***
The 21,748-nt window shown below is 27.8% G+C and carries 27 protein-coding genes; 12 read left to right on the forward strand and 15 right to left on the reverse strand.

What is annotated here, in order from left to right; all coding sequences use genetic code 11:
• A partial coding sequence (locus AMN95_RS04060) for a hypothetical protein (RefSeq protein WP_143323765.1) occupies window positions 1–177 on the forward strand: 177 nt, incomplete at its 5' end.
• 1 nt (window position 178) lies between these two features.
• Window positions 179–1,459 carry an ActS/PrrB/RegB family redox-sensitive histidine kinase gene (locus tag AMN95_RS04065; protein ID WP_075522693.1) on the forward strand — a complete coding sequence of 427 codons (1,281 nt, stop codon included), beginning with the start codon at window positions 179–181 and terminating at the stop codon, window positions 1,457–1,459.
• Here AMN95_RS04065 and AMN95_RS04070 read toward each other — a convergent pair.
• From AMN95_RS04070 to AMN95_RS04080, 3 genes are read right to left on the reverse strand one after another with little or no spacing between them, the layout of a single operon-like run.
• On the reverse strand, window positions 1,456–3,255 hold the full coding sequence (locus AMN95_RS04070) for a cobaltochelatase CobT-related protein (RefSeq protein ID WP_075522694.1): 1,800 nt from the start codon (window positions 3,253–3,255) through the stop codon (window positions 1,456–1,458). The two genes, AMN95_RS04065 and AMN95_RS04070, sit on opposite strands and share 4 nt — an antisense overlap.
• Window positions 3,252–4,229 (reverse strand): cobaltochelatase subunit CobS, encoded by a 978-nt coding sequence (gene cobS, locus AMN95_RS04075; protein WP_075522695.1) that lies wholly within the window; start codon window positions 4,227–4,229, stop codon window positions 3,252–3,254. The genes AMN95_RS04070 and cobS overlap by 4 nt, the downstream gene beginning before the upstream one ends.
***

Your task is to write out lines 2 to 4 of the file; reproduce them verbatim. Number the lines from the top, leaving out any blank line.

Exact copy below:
What is annotated here, in order from left to right; all coding sequences use genetic code 11:
• A partial coding sequence (locus AMN95_RS04060) for a hypothetical protein (RefSeq protein WP_143323765.1) occupies window positions 1–177 on the forward strand: 177 nt, incomplete at its 5' end.
• 1 nt (window position 178) lies between these two features.